2. Measure temperature, pH and turbidity of water sample
3. Add 1 - 5 ml of coagulant (alum/ferrous sulfate) by using a measuring pipette into beaker
1,2,3,4 and 5 while in beaker 6, no alum was added as it acts as a control sample.
 JAR TEST 1: Set up the variation of coagulant dose at selected pH (shown in
Table 1 lab sheet)
 JAR TEST 2: Set up the variation of coagulant dose at a fixed pH=6 (shown in
Table 2 in lab sheet)
4. Measure the pH and turbidity of each beaker by using pH and turbidity meter.
5. Start stirring rapidly (60 to 80 rpm) for 3 minutes.
6. Reduce the speed (30 rpm) for about 20 minutes.
7. Observe the flocculation process and record the floc formation in final 10 minutes by
referring to the chart of particle sizes provided as in lab sheet.
8. After the stirring period is over, stop the stirrer and allow the flocs to settle for about 5
9. Separate out 500 mL of settled water into another beaker.
10. Determine the temperature, pH and turbidity of the clarified water.
 Please record the qualitative characteristics of flocs as bad, moderate, good and
very good.
 Cloudy samples indicate bad coagulation while good coagulation refers to rapid
floc formation resulting in clear water formation on the upper portion of the

2.3.5 Experiment 5: Bacteria Counting

1. Preparing nutrient media
a) Mix peptone (5g), beef extract (3g), agar (15g) and distilled water in 600mL beaker
and boil it.
b) Cool the agar up to 45-50C. (so that the pours can be made without killing the
bacteria). (Since our digital thermometer has been out of service, use traditional
method. As long as the liquefied agar can move and flow easily and you can hold the
beaker with your hand, it is consider safe for your bacteria too.)
c) For the Spread Plate test, pour the nutrient media into half of the six petri plates.
(agar preparation procedures should be performed under laminar flow to keep the
samples sterile. Use gloves to prevent contamination of the samples).

2. Preparing bacteria dilution

3. Spread Plate method
4. Pour Plate method

5. Bacteria counting
a) After being incubate for 1 day, take out the petri plates.
b) Place the petri plate on the counting chamber.
c) At the end of the incubation period, select all of the petri plates containing between 30
and 300 colonies. Plates with more than 300 colonies cannot be counted and are
designated too many to count (TMTC). Plates with fewer than 30 colonies are
designated too few to count (TFTC).
d) Count the colonies on each plate.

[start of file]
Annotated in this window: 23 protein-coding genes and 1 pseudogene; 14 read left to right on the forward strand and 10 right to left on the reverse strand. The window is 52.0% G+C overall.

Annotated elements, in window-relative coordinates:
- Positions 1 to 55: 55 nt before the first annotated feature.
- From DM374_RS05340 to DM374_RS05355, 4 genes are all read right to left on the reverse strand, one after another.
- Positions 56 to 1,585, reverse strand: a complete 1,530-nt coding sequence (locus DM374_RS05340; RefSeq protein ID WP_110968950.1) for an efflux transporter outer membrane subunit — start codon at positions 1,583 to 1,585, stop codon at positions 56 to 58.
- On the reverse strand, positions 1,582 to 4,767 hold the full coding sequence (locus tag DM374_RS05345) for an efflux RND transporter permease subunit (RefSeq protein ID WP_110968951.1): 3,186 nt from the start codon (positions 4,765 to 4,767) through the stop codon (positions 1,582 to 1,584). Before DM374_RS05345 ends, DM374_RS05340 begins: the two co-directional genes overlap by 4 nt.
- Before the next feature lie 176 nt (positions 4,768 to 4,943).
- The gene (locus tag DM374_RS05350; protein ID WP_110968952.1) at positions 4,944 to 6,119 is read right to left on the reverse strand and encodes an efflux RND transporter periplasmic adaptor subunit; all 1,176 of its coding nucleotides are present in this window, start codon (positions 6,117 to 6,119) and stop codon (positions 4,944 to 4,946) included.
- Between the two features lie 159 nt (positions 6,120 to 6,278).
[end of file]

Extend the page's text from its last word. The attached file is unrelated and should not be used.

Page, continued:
2.3.5 Experiment 6: AN, Nitrogen, Ammonia
Before starting :
1. Hold the reagent droppers and dropper bottles vertically, not at an angle, when the
reagent is added.
2. The reagents that are used in this test contain mercury. Collect the reacted samples for
safe disposal.
3. If the Pour-Thru Cell is used, clean the cell periodically. To clean, add several crystals
of sodium thiosulfate pentahydrate into the cell funnel. Add deionized water to
dissolve the crystals. Rinse fully with deionized water.
4. Review the Safety Data Sheets (MSDS/SDS) for the chemicals that are used. Use the
recommended personal protective equipment.
Test Procedure:
1. Start program 380 N, Ammonia, Ness. For information about sample cells, adapters or
light shields, refer to Instrument specific information on page 1.
2. Prepare the sample: Fill a mixing cylinder to the 25mL line with sample.
3. Prepare the blank: Fill a mixing cylinder to the 25‑mL line with deionized water.
4. Add 3 drops of Mineral Stabilizer to each mixing cylinder.
5. Put the stopper on the mixing cylinders. Invert the mixing cylinders several times to
6. Add 3 drops of Polyvinyl Alcohol Dispersing Agent to each mixing cylinder.
7. Put the stopper on the mixing cylinders. Invert the mixing cylinders several times to
8. Use a pipet to add 1.0 mL of Nessler Reagent to each mixing cylinder.
9. Put the stopper on the mixing cylinders. Invert the mixing cylinders several times to
10. Start the instrument timer. A 1-minute reaction time starts.
11. Pour 10 mL from the blank cylinder into a sample cell.
12. When the timer expires,clean the blank sample cell.
13. Insert the blank into the cell holder.
14. Push ZERO. The display shows 0.00 mg/L NH3–N.
15. Pour 10 mL from the sample cylinder into a second sample cell.
16. Clean the prepared sample cell.
17. Insert the prepared sample into the cell holder.
18. Push READ. Results show in mg/L NH3–N.

2.4 Water Sampling & Sample Preservation

1. Collect samples in clean glass or plastic bottles.
2. If the sample contains chlorine, add one drop of 0.1 N sodium thiosulfate for each 0.3
mg/L chlorine in 1 liter of sample.
3. To preserve samples for later analysis, adjust the sample pH to less than 2 with
concentrated sulfuric acid (approximately 2 mL per liter). No acid addition is
necessary if the sample is tested immediately.
4. Keep the preserved samples at or below 6 °C (43 °F) for a maximum of 28 days.
5. Let the sample temperature increase to room temperature before analysis.
6. Before analysis, adjust the pH to ~7 with 5 N sodium hydroxide solution.
7. Correct the test result for the dilution caused by the volume additions.